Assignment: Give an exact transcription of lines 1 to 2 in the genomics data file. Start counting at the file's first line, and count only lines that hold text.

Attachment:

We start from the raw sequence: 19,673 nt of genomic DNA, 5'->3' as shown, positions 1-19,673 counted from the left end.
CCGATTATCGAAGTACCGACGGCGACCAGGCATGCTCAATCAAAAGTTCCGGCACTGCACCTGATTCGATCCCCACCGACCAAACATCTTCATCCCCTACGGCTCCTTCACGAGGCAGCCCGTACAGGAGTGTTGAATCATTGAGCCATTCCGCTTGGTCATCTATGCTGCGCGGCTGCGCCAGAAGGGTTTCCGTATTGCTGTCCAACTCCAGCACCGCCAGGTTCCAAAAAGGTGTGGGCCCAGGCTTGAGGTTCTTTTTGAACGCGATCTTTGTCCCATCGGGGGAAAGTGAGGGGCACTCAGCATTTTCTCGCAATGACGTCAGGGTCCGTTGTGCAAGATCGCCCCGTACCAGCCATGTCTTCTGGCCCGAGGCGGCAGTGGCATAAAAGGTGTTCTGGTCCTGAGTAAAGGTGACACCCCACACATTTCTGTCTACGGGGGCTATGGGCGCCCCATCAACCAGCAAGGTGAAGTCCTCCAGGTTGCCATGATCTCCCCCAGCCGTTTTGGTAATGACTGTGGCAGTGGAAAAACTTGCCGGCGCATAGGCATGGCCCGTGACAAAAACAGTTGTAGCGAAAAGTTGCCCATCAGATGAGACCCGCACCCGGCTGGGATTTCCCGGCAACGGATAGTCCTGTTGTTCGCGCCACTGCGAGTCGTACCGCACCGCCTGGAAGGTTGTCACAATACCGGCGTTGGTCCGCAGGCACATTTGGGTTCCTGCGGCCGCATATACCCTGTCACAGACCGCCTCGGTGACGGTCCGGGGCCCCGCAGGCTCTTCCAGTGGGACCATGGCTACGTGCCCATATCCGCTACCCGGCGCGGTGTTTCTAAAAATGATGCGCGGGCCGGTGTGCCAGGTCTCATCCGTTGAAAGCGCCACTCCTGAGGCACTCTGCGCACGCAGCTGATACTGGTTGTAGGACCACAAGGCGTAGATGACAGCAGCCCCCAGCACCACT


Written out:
We start from the raw sequence: 19,673 nt of genomic DNA, 5'->3' as shown, positions 1-19,673 counted from the left end.
CCGATTATCGAAGTACCGACGGCGACCAGGCATGCTCAATCAAAAGTTCCGGCACTGCACCTGATTCGATCCCCACCGACCAAACATCTTCATCCCCTACGGCTCCTTCACGAGGCAGCCCGTACAGGAGTGTTGAATCATTGAGCCATTCCGCTTGGTCATCTATGCTGCGCGGCTGCGCCAGAAGGGTTTCCGTATTGCTGTCCAACTCCAGCACCGCCAGGTTCCAAAAAGGTGTGGGCCCAGGCTTGAGGTTCTTTTTGAACGCGATCTTTGTCCCATCGGGGGAAAGTGAGGGGCACTCAGCATTTTCTCGCAATGACGTCAGGGTCCGTTGTGCAAGATCGCCCCGTACCAGCCATGTCTTCTGGCCCGAGGCGGCAGTGGCATAAAAGGTGTTCTGGTCCTGAGTAAAGGTGACACCCCACACATTTCTGTCTACGGGGGCTATGGGCGCCCCATCAACCAGCAAGGTGAAGTCCTCCAGGTTGCCATGATCTCCCCCAGCCGTTTTGGTAATGACTGTGGCAGTGGAAAAACTTGCCGGCGCATAGGCATGGCCCGTGACAAAAACAGTTGTAGCGAAAAGTTGCCCATCAGATGAGACCCGCACCCGGCTGGGATTTCCCGGCAACGGATAGTCCTGTTGTTCGCGCCACTGCGAGTCGTACCGCACCGCCTGGAAGGTTGTCACAATACCGGCGTTGGTCCGCAGGCACATTTGGGTTCCTGCGGCCGCATATACCCTGTCACAGACCGCCTCGGTGACGGTCCGGGGCCCCGCAGGCTCTTCCAGTGGGACCATGGCTACGTGCCCATATCCGCTACCCGGCGCGGTGTTTCTAAAAATGATGCGCGGGCCGGTGTGCCAGGTCTCATCCGTTGAAAGCGCCACTCCTGAGGCACTCTGCGCACGCAGCTGATACTGGTTGTAGGACCACAAGGCGTAGATGACAGCAGCCCCCAGCACCACT